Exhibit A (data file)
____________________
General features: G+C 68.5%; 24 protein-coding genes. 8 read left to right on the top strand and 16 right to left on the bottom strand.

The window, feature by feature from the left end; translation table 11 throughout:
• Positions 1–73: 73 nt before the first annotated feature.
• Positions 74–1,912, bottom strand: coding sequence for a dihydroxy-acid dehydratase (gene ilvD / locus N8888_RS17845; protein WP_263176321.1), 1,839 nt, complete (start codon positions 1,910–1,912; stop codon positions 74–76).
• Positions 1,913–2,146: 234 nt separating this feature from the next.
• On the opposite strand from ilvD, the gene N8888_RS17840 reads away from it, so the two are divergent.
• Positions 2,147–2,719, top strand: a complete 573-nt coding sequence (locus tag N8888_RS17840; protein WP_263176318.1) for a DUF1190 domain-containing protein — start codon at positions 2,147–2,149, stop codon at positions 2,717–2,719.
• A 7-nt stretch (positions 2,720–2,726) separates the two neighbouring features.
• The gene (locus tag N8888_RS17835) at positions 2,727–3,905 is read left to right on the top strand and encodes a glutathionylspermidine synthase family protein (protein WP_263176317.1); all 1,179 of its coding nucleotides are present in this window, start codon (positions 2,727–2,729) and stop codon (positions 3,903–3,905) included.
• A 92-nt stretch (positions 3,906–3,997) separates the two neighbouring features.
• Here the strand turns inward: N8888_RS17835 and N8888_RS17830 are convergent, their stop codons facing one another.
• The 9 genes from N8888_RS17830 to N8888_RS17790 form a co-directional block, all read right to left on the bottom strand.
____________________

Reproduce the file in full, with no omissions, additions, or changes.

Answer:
General features: G+C 68.5%; 24 protein-coding genes. 8 read left to right on the top strand and 16 right to left on the bottom strand.

The window, feature by feature from the left end; translation table 11 throughout:
• Positions 1–73: 73 nt before the first annotated feature.
• Positions 74–1,912, bottom strand: coding sequence for a dihydroxy-acid dehydratase (gene ilvD / locus N8888_RS17845; protein WP_263176321.1), 1,839 nt, complete (start codon positions 1,910–1,912; stop codon positions 74–76).
• Positions 1,913–2,146: 234 nt separating this feature from the next.
• On the opposite strand from ilvD, the gene N8888_RS17840 reads away from it, so the two are divergent.
• Positions 2,147–2,719, top strand: a complete 573-nt coding sequence (locus tag N8888_RS17840; protein WP_263176318.1) for a DUF1190 domain-containing protein — start codon at positions 2,147–2,149, stop codon at positions 2,717–2,719.
• A 7-nt stretch (positions 2,720–2,726) separates the two neighbouring features.
• The gene (locus tag N8888_RS17835) at positions 2,727–3,905 is read left to right on the top strand and encodes a glutathionylspermidine synthase family protein (protein WP_263176317.1); all 1,179 of its coding nucleotides are present in this window, start codon (positions 2,727–2,729) and stop codon (positions 3,903–3,905) included.
• A 92-nt stretch (positions 3,906–3,997) separates the two neighbouring features.
• Here the strand turns inward: N8888_RS17835 and N8888_RS17830 are convergent, their stop codons facing one another.
• The 9 genes from N8888_RS17830 to N8888_RS17790 form a co-directional block, all read right to left on the bottom strand.